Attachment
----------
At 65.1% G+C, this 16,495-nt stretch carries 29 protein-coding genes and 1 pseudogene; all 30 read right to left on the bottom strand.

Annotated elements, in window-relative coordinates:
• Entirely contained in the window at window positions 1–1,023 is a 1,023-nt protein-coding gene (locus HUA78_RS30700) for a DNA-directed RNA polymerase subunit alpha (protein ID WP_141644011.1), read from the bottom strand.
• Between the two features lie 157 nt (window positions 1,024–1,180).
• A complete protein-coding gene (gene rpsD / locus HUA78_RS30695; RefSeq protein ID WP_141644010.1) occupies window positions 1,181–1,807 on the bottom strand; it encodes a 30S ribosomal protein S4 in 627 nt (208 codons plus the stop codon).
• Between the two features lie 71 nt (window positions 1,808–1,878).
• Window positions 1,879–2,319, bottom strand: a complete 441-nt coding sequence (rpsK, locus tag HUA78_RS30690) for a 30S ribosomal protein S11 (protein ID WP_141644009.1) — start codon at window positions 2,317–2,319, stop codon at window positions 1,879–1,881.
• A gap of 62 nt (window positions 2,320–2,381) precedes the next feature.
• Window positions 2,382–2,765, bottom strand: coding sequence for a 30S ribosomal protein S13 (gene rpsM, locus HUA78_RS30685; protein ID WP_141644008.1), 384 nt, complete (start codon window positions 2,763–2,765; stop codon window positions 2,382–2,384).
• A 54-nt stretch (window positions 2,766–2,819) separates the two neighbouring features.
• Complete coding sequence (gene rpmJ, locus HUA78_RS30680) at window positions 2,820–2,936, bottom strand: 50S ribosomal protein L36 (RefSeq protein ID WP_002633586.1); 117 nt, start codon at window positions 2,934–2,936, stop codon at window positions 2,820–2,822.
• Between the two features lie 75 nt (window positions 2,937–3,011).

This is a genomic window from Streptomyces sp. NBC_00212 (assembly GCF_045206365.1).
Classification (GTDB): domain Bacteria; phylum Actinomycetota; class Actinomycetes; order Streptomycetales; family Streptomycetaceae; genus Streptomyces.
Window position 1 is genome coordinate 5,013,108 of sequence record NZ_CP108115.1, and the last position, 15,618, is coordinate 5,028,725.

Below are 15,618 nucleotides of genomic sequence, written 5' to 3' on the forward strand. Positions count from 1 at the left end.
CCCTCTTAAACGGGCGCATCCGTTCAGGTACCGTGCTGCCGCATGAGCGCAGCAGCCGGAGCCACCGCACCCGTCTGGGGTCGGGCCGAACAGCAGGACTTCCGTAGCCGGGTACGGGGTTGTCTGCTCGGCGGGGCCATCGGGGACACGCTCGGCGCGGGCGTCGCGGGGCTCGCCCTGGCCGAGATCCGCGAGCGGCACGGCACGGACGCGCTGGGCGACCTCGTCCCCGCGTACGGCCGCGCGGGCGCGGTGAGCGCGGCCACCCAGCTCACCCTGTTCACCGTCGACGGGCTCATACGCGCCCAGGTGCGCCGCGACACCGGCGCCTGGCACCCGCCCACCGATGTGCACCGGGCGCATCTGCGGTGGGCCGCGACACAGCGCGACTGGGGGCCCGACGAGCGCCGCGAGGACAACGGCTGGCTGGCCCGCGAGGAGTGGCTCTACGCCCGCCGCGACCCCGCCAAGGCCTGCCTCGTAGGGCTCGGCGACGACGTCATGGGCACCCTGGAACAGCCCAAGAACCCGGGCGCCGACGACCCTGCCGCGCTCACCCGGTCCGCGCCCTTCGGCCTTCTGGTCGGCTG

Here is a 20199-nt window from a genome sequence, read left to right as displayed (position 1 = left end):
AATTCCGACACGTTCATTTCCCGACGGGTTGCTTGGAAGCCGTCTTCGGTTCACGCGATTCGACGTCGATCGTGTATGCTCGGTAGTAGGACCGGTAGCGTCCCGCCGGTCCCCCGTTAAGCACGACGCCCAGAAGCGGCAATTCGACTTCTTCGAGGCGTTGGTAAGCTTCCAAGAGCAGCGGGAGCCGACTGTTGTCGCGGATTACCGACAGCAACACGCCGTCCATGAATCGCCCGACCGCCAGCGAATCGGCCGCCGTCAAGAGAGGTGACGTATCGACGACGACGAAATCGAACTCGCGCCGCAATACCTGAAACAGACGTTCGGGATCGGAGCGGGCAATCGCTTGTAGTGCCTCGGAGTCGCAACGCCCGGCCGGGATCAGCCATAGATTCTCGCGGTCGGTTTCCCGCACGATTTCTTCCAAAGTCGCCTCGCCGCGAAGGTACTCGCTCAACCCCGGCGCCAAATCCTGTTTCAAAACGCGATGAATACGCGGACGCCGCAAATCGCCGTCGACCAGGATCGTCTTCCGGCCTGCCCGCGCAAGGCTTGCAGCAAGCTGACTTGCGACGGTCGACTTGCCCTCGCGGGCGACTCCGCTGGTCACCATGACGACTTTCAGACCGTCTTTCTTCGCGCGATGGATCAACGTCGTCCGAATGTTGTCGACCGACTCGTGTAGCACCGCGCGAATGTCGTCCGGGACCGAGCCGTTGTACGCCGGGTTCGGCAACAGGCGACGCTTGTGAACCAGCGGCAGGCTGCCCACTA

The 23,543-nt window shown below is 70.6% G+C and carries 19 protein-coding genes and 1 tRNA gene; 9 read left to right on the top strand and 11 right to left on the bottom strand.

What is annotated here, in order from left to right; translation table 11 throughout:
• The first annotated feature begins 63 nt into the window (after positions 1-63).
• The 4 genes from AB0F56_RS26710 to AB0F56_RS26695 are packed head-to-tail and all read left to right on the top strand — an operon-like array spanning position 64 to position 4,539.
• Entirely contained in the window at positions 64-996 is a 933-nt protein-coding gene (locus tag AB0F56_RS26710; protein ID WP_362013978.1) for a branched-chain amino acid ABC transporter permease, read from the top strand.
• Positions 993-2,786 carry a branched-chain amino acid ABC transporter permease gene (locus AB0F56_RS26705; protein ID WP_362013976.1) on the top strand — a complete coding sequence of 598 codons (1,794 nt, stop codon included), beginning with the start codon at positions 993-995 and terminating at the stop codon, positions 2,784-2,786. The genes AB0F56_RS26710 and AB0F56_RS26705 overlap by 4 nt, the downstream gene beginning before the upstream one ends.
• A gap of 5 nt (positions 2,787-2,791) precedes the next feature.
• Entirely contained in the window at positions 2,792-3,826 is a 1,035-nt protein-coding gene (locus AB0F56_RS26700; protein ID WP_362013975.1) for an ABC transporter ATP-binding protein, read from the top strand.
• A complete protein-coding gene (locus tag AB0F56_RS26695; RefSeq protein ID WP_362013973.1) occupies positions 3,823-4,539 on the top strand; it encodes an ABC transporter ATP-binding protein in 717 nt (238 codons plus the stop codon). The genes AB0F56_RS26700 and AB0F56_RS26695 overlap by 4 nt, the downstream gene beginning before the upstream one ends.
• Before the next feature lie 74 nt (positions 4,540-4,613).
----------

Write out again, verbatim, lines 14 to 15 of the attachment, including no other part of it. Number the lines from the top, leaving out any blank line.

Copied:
Classification (GTDB): domain Bacteria; phylum Actinomycetota; class Actinomycetes; order Streptomycetales; family Streptomycetaceae; genus Streptomyces.
Window position 1 is genome coordinate 5,013,108 of sequence record NZ_CP108115.1, and the last position, 15,618, is coordinate 5,028,725.